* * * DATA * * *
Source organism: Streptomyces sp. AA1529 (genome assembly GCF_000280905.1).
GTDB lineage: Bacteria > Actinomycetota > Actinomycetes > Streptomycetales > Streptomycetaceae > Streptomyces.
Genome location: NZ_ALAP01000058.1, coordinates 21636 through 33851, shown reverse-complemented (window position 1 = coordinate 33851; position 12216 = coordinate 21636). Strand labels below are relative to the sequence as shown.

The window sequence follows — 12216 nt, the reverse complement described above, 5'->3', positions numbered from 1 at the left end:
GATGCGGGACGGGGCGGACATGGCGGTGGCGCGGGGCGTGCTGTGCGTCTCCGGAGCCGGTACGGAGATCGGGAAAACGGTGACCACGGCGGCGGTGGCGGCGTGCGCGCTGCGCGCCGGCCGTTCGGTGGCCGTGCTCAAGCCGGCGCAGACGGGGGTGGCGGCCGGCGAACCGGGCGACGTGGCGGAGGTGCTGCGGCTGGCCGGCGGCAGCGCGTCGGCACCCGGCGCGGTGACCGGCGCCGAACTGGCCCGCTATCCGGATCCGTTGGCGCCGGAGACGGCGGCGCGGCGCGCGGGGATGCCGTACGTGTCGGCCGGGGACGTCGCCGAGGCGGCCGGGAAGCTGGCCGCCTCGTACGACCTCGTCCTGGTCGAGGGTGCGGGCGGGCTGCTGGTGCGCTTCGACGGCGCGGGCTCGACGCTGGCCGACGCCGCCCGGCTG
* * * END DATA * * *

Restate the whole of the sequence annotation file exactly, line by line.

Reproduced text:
Source organism: Streptomyces sp. AA1529 (genome assembly GCF_000280905.1).
GTDB lineage: Bacteria > Actinomycetota > Actinomycetes > Streptomycetales > Streptomycetaceae > Streptomyces.
Genome location: NZ_ALAP01000058.1, coordinates 21636 through 33851, shown reverse-complemented (window position 1 = coordinate 33851; position 12216 = coordinate 21636). Strand labels below are relative to the sequence as shown.

The window sequence follows — 12216 nt, the reverse complement described above, 5'->3', positions numbered from 1 at the left end:
GATGCGGGACGGGGCGGACATGGCGGTGGCGCGGGGCGTGCTGTGCGTCTCCGGAGCCGGTACGGAGATCGGGAAAACGGTGACCACGGCGGCGGTGGCGGCGTGCGCGCTGCGCGCCGGCCGTTCGGTGGCCGTGCTCAAGCCGGCGCAGACGGGGGTGGCGGCCGGCGAACCGGGCGACGTGGCGGAGGTGCTGCGGCTGGCCGGCGGCAGCGCGTCGGCACCCGGCGCGGTGACCGGCGCCGAACTGGCCCGCTATCCGGATCCGTTGGCGCCGGAGACGGCGGCGCGGCGCGCGGGGATGCCGTACGTGTCGGCCGGGGACGTCGCCGAGGCGGCCGGGAAGCTGGCCGCCTCGTACGACCTCGTCCTGGTCGAGGGTGCGGGCGGGCTGCTGGTGCGCTTCGACGGCGCGGGCTCGACGCTGGCCGACGCCGCCCGGCTG